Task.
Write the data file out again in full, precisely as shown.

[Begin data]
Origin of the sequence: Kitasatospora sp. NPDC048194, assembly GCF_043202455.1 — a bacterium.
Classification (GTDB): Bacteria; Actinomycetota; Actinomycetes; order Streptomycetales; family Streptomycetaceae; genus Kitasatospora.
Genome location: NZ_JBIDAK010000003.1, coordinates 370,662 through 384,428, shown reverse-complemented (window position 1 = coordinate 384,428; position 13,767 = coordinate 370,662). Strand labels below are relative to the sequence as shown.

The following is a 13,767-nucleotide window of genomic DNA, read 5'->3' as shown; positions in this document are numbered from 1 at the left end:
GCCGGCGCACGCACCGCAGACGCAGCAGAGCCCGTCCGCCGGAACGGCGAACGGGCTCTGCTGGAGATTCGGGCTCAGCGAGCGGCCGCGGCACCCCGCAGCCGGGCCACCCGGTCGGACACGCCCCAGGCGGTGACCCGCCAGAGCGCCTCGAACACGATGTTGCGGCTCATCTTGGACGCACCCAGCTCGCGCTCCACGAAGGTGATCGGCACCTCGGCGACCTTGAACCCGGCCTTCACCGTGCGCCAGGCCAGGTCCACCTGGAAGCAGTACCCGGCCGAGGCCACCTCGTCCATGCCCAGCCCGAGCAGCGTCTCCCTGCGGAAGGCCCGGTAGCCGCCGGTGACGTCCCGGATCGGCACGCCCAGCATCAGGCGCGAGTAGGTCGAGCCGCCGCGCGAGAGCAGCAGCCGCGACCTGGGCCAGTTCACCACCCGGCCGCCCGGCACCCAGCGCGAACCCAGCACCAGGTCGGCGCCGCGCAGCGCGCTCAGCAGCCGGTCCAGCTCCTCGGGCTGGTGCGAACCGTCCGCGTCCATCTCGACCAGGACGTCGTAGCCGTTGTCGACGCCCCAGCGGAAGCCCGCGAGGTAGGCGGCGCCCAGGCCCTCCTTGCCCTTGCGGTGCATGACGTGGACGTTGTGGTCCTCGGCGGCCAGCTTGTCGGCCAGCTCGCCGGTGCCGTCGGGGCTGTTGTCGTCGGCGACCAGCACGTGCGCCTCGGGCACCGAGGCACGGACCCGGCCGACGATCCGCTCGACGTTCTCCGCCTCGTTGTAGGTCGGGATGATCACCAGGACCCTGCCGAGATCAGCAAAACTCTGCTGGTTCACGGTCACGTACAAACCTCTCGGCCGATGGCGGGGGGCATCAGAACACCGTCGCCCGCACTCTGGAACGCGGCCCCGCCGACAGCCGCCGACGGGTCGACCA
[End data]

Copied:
Origin of the sequence: Kitasatospora sp. NPDC048194, assembly GCF_043202455.1 — a bacterium.
Classification (GTDB): Bacteria; Actinomycetota; Actinomycetes; order Streptomycetales; family Streptomycetaceae; genus Kitasatospora.
Genome location: NZ_JBIDAK010000003.1, coordinates 370,662 through 384,428, shown reverse-complemented (window position 1 = coordinate 384,428; position 13,767 = coordinate 370,662). Strand labels below are relative to the sequence as shown.

The following is a 13,767-nucleotide window of genomic DNA, read 5'->3' as shown; positions in this document are numbered from 1 at the left end:
GCCGGCGCACGCACCGCAGACGCAGCAGAGCCCGTCCGCCGGAACGGCGAACGGGCTCTGCTGGAGATTCGGGCTCAGCGAGCGGCCGCGGCACCCCGCAGCCGGGCCACCCGGTCGGACACGCCCCAGGCGGTGACCCGCCAGAGCGCCTCGAACACGATGTTGCGGCTCATCTTGGACGCACCCAGCTCGCGCTCCACGAAGGTGATCGGCACCTCGGCGACCTTGAACCCGGCCTTCACCGTGCGCCAGGCCAGGTCCACCTGGAAGCAGTACCCGGCCGAGGCCACCTCGTCCATGCCCAGCCCGAGCAGCGTCTCCCTGCGGAAGGCCCGGTAGCCGCCGGTGACGTCCCGGATCGGCACGCCCAGCATCAGGCGCGAGTAGGTCGAGCCGCCGCGCGAGAGCAGCAGCCGCGACCTGGGCCAGTTCACCACCCGGCCGCCCGGCACCCAGCGCGAACCCAGCACCAGGTCGGCGCCGCGCAGCGCGCTCAGCAGCCGGTCCAGCTCCTCGGGCTGGTGCGAACCGTCCGCGTCCATCTCGACCAGGACGTCGTAGCCGTTGTCGACGCCCCAGCGGAAGCCCGCGAGGTAGGCGGCGCCCAGGCCCTCCTTGCCCTTGCGGTGCATGACGTGGACGTTGTGGTCCTCGGCGGCCAGCTTGTCGGCCAGCTCGCCGGTGCCGTCGGGGCTGTTGTCGTCGGCGACCAGCACGTGCGCCTCGGGCACCGAGGCACGGACCCGGCCGACGATCCGCTCGACGTTCTCCGCCTCGTTGTAGGTCGGGATGATCACCAGGACCCTGCCGAGATCAGCAAAACTCTGCTGGTTCACGGTCACGTACAAACCTCTCGGCCGATGGCGGGGGGCATCAGAACACCGTCGCCCGCACTCTGGAACGCGGCCCCGCCGACAGCCGCCGACGGGTCGACCA